“I heard it on NPR”

By Jim Taylor, Editor MACS ACtion Magazine

You’d like this lady, I think. Really. When she was interviewed on National Public Radio’s “All Things Considered” on April 4th, 93-year old Rachel Veitch of Orlando sounded as spry as a cat and came across as the living embodiment of a “car guy.” She loves her car — never ever thought about replacing it — but she has to quit driving it due to age-related eye problems.

The car she’s giving up is “The Chariot,” her 1964 Mercury Comet Caliente with a documented 567,000 miles. She’s had it since new, and follows scrupulous maintenance on it. Until her vision problem, she was quite prepared to see the car through its next mileage milestones and is convinced the car is capable of many more thousands of miles if it’s taken care of. For now, her grandson will escort her and her car to various car shows both local and distant.

Some quick math shows the average miles per year on the car to be just over 11,800; realistically, it was probably much higher in the car’s early years and diminished with vehicle and owner age. She was quoted on the NPR segment saying, “I’ve had lifetime guarantee shocks from Sears and I’ve had three sets, and lifetime-guaranteed Midas mufflers. I’ve had eight. And lifetime guaranteed J.C. Penney batteries and I’ve had 18.”

Photo: Katie Ball for NPR

According to Ms. Veitch, the car still has the original engine and “the same air conditioner.” We’ll grant her some poetic license on that concept, but here’s an R-12 system that apparently still works in the Florida heat. She did not mention any A/C repairs but we think it safe to assume that there’s been a bit of fiddling over nearly five decades.

Interestingly, she told the interviewer that when she’s gone, she’d really like Jay Leno to add Chariot to his car collection because, in her view, no one in her family “would take care of it like I do.”

In this era of “wheeled appliances,” and car-as-consumable, here’s a big hat-tip to people that just love their cars.

The Mobile Air Conditioning Society’s blog has been honored as the best business to business blog in the Automotive Aftermarket by the Automotive Communications Awards and the Car Care Council Women’s Board!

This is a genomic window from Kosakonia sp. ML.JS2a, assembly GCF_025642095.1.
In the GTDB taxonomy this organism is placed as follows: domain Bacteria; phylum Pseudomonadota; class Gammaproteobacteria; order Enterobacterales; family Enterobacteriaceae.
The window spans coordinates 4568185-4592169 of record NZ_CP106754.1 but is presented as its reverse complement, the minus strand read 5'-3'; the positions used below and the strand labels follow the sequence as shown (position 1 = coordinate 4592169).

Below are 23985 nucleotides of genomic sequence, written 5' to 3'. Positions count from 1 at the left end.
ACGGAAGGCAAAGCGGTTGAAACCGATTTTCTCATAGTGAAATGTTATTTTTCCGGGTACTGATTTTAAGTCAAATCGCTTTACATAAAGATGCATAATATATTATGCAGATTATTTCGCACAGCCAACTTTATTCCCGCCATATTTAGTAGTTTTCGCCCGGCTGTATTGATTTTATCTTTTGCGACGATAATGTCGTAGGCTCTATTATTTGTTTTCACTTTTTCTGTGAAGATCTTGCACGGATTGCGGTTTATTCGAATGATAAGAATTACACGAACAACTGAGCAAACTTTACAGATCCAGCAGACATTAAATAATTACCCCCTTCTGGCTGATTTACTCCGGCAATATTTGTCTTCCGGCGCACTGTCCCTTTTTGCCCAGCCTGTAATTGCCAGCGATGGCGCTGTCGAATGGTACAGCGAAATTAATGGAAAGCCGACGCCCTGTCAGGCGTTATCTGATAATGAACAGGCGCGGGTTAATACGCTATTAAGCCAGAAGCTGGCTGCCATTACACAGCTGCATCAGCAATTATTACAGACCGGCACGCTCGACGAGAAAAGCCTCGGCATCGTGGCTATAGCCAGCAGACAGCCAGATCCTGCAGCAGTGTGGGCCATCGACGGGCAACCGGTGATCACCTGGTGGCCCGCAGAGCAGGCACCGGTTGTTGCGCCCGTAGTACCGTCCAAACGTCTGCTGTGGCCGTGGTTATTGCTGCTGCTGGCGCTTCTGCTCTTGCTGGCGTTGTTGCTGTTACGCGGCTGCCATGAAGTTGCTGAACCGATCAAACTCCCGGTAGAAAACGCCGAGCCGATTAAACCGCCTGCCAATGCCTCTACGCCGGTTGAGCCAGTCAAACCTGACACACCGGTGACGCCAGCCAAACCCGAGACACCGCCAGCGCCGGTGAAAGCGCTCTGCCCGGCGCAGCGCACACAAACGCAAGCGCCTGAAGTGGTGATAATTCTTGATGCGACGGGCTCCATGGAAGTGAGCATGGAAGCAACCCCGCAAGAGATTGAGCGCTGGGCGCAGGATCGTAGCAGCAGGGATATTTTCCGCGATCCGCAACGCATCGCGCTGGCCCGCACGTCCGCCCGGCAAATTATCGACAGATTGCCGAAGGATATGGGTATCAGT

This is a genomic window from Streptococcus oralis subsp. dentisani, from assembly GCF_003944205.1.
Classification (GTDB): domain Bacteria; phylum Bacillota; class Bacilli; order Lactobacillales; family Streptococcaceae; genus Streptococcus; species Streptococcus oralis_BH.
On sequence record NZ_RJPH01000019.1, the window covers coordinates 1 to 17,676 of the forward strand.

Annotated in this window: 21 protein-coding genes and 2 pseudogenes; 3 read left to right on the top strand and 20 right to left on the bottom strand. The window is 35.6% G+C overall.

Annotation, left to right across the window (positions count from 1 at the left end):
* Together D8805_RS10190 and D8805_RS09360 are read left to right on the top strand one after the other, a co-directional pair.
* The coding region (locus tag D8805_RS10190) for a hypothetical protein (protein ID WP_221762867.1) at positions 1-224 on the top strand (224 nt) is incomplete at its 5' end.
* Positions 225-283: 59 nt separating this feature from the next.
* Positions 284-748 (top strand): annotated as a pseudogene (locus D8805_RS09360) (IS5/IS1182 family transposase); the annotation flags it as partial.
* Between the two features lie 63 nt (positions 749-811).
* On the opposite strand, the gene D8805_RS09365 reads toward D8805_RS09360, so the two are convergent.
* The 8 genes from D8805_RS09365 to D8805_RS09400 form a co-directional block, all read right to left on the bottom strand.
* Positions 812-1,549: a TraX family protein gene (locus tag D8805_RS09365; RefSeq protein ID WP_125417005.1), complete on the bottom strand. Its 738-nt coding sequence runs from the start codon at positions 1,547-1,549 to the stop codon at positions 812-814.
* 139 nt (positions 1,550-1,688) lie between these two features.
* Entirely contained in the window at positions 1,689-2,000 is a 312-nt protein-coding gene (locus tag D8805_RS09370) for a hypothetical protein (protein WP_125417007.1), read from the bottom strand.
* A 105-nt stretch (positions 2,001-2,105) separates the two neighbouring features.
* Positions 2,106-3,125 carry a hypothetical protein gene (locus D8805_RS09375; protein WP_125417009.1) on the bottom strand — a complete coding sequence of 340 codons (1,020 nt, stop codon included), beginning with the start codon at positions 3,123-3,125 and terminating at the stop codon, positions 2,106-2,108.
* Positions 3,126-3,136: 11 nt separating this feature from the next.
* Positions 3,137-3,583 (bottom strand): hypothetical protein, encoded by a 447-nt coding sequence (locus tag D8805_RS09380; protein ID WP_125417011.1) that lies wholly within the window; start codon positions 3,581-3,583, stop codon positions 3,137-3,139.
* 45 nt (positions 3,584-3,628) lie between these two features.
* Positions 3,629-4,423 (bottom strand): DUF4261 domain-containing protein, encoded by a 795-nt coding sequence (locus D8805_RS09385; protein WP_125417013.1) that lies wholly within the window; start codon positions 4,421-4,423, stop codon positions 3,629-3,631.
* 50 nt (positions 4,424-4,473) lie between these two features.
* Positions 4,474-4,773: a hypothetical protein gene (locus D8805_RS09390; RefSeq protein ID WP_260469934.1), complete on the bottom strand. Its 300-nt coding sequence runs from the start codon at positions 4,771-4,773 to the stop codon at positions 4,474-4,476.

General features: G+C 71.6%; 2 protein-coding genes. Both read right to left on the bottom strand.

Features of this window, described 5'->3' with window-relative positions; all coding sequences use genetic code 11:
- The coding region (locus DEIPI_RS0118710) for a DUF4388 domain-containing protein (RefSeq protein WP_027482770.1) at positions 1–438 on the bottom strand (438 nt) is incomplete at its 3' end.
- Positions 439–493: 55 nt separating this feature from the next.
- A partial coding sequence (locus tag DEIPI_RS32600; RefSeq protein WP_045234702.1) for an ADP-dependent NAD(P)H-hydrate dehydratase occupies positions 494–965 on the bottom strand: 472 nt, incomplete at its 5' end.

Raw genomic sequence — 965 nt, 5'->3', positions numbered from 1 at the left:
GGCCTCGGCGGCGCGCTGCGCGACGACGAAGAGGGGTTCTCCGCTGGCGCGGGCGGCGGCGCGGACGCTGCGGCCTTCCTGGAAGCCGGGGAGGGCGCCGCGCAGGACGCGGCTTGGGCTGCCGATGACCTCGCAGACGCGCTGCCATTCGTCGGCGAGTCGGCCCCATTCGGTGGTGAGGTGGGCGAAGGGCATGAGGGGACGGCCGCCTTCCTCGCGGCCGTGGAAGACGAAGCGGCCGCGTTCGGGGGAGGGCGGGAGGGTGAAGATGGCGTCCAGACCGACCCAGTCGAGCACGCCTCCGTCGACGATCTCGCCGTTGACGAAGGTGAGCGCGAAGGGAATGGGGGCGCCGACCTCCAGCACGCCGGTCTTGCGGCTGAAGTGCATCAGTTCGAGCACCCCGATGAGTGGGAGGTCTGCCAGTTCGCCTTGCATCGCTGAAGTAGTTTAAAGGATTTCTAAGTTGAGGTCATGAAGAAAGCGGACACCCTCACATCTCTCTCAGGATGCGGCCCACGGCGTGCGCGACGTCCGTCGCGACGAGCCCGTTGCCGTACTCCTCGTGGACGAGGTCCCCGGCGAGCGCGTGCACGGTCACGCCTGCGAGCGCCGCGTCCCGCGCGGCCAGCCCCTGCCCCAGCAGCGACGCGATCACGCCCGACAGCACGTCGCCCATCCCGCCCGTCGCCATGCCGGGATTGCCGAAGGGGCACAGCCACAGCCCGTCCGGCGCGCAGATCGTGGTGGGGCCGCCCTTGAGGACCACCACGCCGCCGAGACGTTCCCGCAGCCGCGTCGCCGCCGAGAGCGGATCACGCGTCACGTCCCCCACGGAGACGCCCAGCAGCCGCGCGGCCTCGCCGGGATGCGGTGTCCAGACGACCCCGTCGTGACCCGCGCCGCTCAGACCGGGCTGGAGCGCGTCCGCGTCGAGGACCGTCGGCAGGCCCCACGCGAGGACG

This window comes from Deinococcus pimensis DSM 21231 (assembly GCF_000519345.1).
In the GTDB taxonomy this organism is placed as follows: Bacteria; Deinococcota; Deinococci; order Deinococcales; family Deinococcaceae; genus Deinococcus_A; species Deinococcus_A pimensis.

When having your mobile A/C system professionally serviced, insist on proper repair procedures and quality replacement parts. Insist on recovery and recycling so that refrigerant can be reused and not released into the atmosphere.

If you’re a service professional and not a MACS member yet, you should be, click here for more information.

You can E-mail us at macsworldwide@macsw.org or visit http://bit.ly/cf7az8 to find a Mobile Air Conditioning Society member repair shop in your area. Visit http://bit.ly/9FxwTh to find out more about your car’s mobile A/C and engine cooling system.

The 33rd annual Mobile Air Conditioning Society (MACS) Worldwide Training Conference and Trade Show, Be the Best of the Best will take place February 7-9, 2013 at the Caribe Royale, Orlando, FL.


About macsworldwide

Mobile Air Conditioning Society (MACS) Worldwide Founded in 1981, MACS is the leading non-profit trade association for the mobile air conditioning, heating and engine cooling system segment of the automotive aftermarket. Since 1991, MACS has assisted more than 600,000 technicians to comply with the 1990 U.S. EPA Clean Air Act requirements for certification in refrigerant recovery and recycling to protect the environment. The Mobile Air Conditioning Society (MACS) Worldwide’s mission is clear and focused--as the recognized global authority on mobile air conditioning and heat transfer industry issues. www.macsw.org
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